Captain Rutledge and his fellow prisoners allowed the Word fo God to minister to them. They received the power and comfort that can only come from that Word and did not let the circumstances of their surroundings negate the Word. If those men could do that in a prison cell in Vietnam, if Jesus could do that in the Garden and on the Cross, why can’t I do that in the relative comfort and safety of my life?

Provocative Devotion: Further Thoughts on Psalm 23

So often our prayers are for God to deliver us from harm by removing us from the situation in which harm is a possibility. David never asks that of the Lord in this Psalm. Rather what David does is declare his confidence that God is with him in the midst of those times of extreme danger.

Even though I walk through the valley of the shadow of death,[c]
    I will fear no evil,
for you are with me;
    your rod and your staff,
    they comfort me. Psalm 23:4

David assumes that there will be times when he must walk through the valley. He does not pray for God to give him an easier road around the valley. He declares that he is confident in the midst of the valley, knowing the Lord is with him. That is what a Good Shepherd does. He realizes that at times He must take the sheep through, not around, the danger. There is such a confidence that comes in knowing you are not alone. Just knowing that God is by your side is enough to give you the strength to walk through the valley of the shadow of death without fear. You know that the Lord is with you.

This is true on a purely human level. When others are with us we gain strength in the numbers and in the common bond we share. How much more so should it be true that we gain strength from Jesus presence and from the bond we share with Him, being in Christ. The strength that is gained, the confidence that is experienced, the relationship that is built by going through the valley with Jesus are far greater than what we would experience if He always led us around the valley.

Fear not for He is with you. Whatever you are walking through today, do not be afraid. The Lord is with you. Do not be anxious that He has not led you around the valley but rather rejoice that He is in the valley with you.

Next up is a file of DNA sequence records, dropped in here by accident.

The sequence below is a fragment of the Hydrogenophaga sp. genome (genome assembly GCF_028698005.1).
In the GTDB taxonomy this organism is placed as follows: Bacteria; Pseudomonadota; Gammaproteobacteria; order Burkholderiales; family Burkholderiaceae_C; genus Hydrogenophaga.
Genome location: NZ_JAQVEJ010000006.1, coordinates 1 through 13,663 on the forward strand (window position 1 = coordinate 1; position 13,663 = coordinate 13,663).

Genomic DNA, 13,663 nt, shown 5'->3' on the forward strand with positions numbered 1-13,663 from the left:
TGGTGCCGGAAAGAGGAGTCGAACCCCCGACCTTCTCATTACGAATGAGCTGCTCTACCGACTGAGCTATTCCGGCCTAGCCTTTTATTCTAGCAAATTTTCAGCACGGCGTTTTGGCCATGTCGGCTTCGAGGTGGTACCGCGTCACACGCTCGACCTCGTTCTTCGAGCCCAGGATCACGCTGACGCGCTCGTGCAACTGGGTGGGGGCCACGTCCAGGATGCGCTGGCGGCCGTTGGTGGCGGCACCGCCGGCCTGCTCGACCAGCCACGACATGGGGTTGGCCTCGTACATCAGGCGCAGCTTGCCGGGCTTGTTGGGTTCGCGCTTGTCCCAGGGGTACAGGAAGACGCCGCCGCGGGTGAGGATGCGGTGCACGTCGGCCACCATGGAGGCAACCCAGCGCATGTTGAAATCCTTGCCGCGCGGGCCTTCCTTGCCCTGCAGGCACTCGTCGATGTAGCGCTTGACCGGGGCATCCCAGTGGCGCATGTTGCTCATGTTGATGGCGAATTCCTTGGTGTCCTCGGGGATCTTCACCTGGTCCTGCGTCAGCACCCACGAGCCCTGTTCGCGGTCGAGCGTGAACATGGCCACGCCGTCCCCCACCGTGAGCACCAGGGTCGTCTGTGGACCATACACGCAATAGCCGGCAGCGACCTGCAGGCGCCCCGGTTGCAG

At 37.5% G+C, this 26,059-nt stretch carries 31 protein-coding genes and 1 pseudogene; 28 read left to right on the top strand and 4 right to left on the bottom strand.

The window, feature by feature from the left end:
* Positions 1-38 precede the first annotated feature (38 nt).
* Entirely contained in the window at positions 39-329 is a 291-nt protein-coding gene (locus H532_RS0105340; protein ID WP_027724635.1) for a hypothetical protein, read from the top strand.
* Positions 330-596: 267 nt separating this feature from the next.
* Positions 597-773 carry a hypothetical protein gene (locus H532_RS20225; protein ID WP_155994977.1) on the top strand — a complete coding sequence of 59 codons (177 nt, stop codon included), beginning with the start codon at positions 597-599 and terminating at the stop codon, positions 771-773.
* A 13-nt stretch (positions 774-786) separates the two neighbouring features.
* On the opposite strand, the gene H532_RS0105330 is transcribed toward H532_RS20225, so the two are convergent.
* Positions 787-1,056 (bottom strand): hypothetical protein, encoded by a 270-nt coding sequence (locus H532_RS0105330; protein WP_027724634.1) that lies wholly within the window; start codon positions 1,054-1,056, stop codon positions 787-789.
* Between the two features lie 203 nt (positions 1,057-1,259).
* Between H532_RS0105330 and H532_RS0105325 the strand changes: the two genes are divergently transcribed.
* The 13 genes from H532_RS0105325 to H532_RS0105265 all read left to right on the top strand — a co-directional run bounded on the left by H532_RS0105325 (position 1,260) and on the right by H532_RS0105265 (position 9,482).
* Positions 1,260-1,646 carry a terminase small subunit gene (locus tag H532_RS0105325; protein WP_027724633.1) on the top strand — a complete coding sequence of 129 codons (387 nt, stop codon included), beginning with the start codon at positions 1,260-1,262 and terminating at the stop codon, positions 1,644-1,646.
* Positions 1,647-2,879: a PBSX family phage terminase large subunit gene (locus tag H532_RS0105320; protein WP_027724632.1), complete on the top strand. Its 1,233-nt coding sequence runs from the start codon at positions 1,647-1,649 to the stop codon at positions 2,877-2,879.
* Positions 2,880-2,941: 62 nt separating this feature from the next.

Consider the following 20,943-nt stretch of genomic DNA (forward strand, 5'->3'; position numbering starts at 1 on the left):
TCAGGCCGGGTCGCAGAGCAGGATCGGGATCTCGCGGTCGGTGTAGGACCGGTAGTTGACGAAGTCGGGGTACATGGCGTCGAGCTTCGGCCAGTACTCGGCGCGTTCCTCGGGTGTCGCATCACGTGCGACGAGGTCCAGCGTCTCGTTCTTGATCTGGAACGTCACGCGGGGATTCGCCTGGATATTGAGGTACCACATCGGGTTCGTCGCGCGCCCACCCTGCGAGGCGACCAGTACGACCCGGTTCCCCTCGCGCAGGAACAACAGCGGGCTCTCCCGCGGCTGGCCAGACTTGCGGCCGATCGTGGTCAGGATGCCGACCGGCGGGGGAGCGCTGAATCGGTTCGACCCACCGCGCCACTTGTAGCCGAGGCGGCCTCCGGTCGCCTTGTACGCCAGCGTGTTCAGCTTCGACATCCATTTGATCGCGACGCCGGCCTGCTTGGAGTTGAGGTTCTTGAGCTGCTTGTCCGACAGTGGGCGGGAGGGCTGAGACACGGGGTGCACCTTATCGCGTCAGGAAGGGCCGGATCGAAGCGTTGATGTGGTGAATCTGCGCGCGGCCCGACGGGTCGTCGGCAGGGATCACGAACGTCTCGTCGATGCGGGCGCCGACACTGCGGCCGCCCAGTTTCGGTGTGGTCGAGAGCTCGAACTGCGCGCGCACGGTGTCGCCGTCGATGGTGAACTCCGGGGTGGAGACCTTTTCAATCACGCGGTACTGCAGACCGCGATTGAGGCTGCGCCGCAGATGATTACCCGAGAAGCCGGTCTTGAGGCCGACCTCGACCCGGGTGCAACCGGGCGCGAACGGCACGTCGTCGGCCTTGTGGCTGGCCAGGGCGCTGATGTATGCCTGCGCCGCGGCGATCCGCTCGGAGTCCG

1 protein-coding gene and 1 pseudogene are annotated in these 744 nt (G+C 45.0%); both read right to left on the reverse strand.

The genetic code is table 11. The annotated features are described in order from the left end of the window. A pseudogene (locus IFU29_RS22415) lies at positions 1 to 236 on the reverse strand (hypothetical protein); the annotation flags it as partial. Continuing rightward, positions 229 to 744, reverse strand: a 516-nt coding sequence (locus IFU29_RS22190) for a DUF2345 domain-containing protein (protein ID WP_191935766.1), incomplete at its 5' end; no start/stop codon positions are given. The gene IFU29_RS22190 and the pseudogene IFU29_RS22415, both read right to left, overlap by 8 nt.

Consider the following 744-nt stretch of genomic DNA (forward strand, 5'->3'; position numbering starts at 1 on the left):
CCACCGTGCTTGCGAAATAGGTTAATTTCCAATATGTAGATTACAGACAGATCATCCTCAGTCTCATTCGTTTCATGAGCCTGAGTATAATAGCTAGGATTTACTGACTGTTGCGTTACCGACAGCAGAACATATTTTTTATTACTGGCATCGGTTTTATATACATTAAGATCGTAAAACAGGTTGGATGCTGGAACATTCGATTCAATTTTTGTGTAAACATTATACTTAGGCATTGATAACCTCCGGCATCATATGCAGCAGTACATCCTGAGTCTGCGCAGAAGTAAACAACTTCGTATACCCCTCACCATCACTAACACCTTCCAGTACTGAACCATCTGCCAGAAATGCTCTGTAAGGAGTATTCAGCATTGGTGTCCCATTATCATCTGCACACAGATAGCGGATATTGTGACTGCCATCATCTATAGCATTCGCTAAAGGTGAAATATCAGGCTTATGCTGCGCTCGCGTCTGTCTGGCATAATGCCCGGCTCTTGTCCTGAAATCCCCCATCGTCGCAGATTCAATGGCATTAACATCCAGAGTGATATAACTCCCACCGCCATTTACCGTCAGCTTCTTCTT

Provocative Devotion: Psalm 23

There i certainly no more beloved and quoted Psalm than the 23rd Psalm. It is nearly a standard reading in almost every funeral or memorial service I have conducted, most often at the request of the family. The comfort derived from the description of the Good Shepherd has been a hallmark of this Psalm for 3,000 years.

23 The Lord is my shepherd; I shall not want.
    He makes me lie down in green pastures.
He leads me beside still waters.[a]
    He restores my soul.
He leads me in paths of righteousness[b]
    for his name’s sake.

Even though I walk through the valley of the shadow of death,[c]
    I will fear no evil,
for you are with me;
    your rod and your staff,
    they comfort me.

You prepare a table before me
    in the presence of my enemies;
you anoint my head with oil;
    my cup overflows.
Surely[d] goodness and mercy[e] shall follow me
    all the days of my life,
and I shall dwell[f] in the house of the Lord
    forever.

Jesus was and is the ultimate fulfillment of this Psalm. He claimed the title of Good Shepherd for Himself in John 10:11 when he says, “I am the Good Shepherd. The Shepherd lays down his life for the sheep”. He also demonstrated that He is the Good Shepherd in Mark chapter 6 when He directed the 5,000 to sit down on the green grass, reminiscent of the green pastures of Psalm 23. After feeding the 5,000 there was a huge overflow of food, reminiscent of our cup overflowing. Jesus is out Good Shepherd. He is the one who promised to be with us always and never leave nor forsake us. The Lord Jesus is my shepherd, I shall not be in want. All my need are met in Christ. Hallelujah and Amen.